Halloween has plenty of spooky elements. From ghosts to skeletons to killer clowns, there's something to scare everyone. But what determines what scares people, and how scared they are? Scientists believe genes play a role, and that what scares you may run in the family.
Fear, anxiety, and phobia are all defined differently. Phobias involve intense and unreasonable fear of specific things or situations, while fear is a biochemical and emotional response to the presence of threat, harm, or danger. Anxiety is apprehension, tension, or uneasiness that stems from the anticipation of danger. In other words, phobias are irrational (or irrationally intense), fear is a biological reaction that can have extreme consequences, and anxiety is an anticipation of something that could cause fear.
With these definitions, scientists at the University of Michigan conducted studies to identify genes that may have a correlation with one or all of the above. What they found was complicated. Considering a direct relative with a phobia, an individual is three times more likely to have a phobia as well. Phobias have a lifetime prevalence in the general population of about 10%. This finding is backed up by a twin study, which found that there is a heritability of about 30% for phobias (and anxiety disorders).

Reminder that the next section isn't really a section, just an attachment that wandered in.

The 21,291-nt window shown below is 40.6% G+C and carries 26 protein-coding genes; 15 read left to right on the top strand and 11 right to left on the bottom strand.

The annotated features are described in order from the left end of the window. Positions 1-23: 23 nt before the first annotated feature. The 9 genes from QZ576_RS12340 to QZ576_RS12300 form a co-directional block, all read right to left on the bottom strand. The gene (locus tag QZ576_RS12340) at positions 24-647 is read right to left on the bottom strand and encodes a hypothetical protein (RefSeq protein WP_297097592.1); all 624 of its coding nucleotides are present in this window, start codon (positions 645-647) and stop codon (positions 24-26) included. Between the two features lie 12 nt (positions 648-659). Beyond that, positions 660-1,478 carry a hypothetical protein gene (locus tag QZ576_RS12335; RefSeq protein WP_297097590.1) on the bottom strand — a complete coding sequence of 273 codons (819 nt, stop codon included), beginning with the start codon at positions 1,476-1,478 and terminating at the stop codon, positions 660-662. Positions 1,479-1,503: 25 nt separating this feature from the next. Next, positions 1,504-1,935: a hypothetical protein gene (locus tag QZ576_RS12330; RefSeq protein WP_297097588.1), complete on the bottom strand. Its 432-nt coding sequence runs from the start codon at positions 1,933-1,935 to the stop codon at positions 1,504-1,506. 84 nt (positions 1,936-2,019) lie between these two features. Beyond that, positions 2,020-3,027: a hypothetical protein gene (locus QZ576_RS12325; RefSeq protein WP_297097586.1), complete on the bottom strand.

Scientists also looked for genes associated with fear in mice. Using specifically bred mice for maximum results, the study narrowed down specific mouse fear traits (such as contextual fear, conditioned fear, and open-field exploration). With two sets of these mice, the scientists found that the defined traits are linked to ‘small, non-overlapping intervals’ on mouse chromosome one. This suggests that there are several genes in the same place that affect fear and anxiety, rather than just one.
Other studies have scanned the human genome to identify fear genes. These studies looked for panic disorder, agoraphobia, generalized anxiety, and specific phobias. Some genes (called loci, denoting a particular place on a chromosome) were specific to very specific disorders; others seemed to be linked to multiple things. Many of these loci have been confirmed in more than one study.
All in all, scientists have determined that there is a definitive genetic aspect of fear. However, this is not to say that genetics are the only cause of fear. Environment, family dynamics, trauma, and many other factors contribute to the formation of phobias, anxieties, and fear responses. By understanding how genes correspond to our response to fear, we can find better ways to deal with it. This is another step in the direction of understanding and treating mental health disorders, as well as understanding human genetics. It seems that scaredy cats do make scaredy kittens!